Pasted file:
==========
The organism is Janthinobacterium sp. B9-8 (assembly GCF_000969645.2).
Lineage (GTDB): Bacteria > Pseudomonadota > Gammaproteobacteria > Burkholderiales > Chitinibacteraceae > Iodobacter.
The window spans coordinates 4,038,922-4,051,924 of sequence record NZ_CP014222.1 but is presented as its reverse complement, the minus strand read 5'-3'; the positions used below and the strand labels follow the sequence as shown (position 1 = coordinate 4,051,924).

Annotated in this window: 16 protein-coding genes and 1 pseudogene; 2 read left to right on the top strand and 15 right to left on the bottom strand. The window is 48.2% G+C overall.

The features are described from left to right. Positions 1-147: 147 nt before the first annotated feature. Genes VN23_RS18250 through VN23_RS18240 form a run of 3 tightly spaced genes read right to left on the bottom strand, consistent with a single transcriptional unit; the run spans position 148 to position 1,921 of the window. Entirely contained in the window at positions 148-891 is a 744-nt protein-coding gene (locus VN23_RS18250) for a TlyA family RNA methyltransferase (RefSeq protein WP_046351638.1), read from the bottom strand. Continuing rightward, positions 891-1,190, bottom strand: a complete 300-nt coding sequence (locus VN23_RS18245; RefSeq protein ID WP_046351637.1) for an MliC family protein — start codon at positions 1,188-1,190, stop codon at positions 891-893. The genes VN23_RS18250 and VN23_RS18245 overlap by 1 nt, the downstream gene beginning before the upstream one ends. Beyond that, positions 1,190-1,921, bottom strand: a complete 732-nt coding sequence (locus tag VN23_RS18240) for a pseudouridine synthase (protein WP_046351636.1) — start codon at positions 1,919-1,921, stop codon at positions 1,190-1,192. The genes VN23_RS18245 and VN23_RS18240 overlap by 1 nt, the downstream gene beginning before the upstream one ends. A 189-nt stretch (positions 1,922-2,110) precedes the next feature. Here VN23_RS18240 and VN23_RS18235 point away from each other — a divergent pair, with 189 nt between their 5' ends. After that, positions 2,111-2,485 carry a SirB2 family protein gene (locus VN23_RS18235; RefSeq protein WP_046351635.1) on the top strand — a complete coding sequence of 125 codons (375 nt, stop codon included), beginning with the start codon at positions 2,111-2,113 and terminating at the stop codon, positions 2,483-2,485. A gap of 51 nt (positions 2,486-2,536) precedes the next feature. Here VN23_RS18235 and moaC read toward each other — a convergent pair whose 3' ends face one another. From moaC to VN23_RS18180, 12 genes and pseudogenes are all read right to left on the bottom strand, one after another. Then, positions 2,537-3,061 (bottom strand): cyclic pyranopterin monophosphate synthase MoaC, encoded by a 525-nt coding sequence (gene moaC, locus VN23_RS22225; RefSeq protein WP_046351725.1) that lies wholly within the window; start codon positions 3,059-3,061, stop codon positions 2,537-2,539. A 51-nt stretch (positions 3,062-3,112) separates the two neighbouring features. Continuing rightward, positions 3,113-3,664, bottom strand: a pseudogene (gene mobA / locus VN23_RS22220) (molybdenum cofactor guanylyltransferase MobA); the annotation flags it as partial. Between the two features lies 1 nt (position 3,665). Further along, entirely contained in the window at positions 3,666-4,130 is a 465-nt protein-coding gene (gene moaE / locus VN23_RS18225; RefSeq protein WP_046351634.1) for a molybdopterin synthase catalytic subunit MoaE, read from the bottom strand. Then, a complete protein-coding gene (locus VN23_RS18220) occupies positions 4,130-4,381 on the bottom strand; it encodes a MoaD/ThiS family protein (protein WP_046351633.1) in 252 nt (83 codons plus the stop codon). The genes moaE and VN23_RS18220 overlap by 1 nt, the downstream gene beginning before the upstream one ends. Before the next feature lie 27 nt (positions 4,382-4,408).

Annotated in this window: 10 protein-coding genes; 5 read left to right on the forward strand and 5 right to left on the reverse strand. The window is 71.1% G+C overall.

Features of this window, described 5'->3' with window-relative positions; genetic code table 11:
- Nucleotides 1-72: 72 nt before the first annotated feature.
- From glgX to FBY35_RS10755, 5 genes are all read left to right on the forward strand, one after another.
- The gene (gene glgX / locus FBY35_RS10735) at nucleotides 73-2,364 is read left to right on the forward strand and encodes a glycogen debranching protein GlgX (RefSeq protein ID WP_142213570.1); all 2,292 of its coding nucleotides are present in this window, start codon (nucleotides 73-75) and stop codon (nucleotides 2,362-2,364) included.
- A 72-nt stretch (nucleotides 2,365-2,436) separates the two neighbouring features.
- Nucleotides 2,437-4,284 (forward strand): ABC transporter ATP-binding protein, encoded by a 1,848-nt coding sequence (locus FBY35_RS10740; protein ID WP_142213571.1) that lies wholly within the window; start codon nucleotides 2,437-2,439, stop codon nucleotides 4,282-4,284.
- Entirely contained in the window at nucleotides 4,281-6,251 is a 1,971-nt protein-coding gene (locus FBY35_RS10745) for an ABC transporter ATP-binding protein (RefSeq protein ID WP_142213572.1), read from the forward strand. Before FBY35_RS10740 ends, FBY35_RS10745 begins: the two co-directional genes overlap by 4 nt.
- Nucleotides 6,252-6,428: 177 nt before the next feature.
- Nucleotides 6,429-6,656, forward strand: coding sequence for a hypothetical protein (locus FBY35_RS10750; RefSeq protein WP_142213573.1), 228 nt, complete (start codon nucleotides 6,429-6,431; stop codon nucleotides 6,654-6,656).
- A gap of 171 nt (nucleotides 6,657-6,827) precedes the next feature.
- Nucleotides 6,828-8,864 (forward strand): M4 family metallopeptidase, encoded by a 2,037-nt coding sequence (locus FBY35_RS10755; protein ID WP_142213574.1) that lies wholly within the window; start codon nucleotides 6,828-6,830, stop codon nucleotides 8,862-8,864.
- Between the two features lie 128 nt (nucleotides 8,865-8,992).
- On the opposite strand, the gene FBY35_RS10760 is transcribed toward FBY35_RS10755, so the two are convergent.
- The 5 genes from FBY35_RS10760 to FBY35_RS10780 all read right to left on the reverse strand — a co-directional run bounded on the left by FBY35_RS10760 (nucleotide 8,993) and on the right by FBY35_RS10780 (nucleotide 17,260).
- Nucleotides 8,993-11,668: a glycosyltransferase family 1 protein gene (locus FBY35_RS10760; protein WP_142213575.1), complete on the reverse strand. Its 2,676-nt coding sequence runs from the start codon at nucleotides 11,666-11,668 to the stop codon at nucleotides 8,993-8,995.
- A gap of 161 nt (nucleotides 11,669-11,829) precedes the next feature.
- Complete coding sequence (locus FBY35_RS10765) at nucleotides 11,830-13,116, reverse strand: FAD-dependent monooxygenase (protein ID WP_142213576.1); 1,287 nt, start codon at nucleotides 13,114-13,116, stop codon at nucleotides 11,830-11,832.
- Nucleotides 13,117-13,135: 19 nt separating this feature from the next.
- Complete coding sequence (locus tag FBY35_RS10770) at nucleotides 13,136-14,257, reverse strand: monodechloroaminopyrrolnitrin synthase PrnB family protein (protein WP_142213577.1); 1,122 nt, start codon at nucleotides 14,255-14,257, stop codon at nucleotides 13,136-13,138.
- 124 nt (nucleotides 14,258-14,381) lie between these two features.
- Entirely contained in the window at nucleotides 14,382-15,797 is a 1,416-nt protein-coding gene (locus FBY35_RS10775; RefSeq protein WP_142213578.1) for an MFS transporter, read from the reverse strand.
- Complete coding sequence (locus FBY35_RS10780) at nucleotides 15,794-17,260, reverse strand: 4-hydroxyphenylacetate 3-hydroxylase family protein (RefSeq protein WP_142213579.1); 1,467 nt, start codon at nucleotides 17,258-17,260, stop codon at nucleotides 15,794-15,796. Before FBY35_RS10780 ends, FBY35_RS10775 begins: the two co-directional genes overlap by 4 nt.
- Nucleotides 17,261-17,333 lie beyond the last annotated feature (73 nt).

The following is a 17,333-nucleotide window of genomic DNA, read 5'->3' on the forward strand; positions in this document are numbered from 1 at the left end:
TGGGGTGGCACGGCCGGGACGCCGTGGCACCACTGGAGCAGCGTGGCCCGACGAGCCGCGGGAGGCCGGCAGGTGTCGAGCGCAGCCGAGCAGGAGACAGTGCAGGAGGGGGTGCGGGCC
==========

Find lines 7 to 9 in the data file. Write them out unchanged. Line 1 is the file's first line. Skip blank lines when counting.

Features of this window, described 5'->3' with window-relative positions; genetic code table 11:
- Nucleotides 1-72: 72 nt before the first annotated feature.
- From glgX to FBY35_RS10755, 5 genes are all read left to right on the forward strand, one after another.